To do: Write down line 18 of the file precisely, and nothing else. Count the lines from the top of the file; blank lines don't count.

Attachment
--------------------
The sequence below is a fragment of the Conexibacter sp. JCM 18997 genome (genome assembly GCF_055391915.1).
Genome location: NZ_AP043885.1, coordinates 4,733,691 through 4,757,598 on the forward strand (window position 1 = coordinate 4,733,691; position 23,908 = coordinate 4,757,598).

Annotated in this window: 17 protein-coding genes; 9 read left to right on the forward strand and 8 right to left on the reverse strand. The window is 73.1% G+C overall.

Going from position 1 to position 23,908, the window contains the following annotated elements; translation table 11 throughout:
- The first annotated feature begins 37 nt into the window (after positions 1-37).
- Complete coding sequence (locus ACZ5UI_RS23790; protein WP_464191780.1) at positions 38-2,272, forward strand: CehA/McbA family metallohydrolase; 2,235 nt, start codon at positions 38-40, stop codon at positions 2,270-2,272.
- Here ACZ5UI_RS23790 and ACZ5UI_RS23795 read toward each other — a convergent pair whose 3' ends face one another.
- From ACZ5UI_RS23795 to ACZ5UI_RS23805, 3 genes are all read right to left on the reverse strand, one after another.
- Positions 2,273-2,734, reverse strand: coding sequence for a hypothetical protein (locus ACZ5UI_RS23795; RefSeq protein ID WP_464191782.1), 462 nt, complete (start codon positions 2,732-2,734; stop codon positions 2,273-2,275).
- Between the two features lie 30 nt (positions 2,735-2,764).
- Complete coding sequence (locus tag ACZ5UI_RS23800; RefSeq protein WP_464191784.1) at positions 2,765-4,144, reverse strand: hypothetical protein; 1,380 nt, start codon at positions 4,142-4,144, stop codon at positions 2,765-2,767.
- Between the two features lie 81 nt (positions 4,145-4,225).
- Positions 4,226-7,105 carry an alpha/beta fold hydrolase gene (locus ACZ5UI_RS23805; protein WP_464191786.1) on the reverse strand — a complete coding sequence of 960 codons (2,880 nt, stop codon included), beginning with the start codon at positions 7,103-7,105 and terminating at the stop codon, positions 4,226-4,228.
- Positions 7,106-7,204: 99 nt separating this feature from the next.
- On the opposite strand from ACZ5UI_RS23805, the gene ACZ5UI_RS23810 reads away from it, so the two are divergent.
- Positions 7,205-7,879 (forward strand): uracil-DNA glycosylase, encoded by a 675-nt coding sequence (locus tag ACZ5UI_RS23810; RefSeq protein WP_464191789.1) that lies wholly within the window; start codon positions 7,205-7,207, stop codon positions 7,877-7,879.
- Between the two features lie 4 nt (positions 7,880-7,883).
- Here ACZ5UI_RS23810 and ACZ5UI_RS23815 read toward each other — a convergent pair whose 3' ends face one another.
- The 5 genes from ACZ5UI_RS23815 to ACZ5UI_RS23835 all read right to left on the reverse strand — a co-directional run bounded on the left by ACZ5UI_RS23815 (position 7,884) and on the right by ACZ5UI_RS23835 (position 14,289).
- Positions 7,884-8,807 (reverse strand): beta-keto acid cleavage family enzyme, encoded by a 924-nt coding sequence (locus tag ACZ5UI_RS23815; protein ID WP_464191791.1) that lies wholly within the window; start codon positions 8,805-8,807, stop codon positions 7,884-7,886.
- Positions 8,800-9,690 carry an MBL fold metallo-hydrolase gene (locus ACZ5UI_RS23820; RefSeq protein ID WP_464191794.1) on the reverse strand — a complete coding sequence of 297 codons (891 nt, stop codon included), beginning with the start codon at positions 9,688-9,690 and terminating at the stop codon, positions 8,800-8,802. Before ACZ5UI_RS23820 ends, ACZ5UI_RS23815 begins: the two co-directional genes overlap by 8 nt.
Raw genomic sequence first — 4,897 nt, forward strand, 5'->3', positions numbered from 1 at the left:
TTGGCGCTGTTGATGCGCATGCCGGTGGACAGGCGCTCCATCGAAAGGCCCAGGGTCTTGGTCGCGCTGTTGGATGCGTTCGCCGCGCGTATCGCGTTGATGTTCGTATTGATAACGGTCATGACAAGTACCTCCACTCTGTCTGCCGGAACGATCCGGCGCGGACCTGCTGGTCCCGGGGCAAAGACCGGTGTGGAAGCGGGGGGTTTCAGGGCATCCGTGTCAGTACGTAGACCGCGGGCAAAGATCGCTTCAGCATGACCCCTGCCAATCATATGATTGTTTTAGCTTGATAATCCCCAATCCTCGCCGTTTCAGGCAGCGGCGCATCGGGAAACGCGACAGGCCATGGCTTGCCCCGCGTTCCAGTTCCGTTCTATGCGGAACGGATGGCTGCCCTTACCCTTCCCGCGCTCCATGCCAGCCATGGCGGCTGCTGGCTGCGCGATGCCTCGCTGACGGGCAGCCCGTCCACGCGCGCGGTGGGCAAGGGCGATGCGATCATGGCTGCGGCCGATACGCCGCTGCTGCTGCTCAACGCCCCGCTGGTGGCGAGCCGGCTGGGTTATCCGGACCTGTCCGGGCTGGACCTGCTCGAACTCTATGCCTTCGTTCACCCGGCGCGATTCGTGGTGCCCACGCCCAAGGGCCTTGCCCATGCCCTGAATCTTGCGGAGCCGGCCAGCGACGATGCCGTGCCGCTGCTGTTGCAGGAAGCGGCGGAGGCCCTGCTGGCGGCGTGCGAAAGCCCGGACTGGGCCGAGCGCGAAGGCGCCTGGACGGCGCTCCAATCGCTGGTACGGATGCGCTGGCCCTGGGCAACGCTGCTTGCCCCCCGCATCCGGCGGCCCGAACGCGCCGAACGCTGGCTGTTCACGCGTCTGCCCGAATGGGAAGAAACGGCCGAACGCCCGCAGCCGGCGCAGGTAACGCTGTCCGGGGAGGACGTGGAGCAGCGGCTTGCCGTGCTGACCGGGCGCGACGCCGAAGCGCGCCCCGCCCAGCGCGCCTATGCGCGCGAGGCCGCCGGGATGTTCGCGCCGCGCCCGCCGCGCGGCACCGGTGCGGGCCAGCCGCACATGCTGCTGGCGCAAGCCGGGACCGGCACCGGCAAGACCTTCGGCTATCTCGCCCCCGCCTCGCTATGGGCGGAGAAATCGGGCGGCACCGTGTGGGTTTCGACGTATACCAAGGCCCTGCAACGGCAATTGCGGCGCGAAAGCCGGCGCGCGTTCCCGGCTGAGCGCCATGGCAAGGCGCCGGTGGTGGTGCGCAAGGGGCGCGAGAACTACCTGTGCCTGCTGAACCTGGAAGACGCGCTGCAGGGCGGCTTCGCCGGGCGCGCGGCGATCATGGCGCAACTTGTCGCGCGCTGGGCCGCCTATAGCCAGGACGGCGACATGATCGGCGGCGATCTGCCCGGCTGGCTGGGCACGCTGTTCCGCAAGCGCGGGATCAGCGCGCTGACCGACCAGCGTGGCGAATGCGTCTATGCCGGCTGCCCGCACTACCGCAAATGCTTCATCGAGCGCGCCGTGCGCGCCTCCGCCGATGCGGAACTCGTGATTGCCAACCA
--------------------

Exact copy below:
- Here ACZ5UI_RS23810 and ACZ5UI_RS23815 read toward each other — a convergent pair whose 3' ends face one another.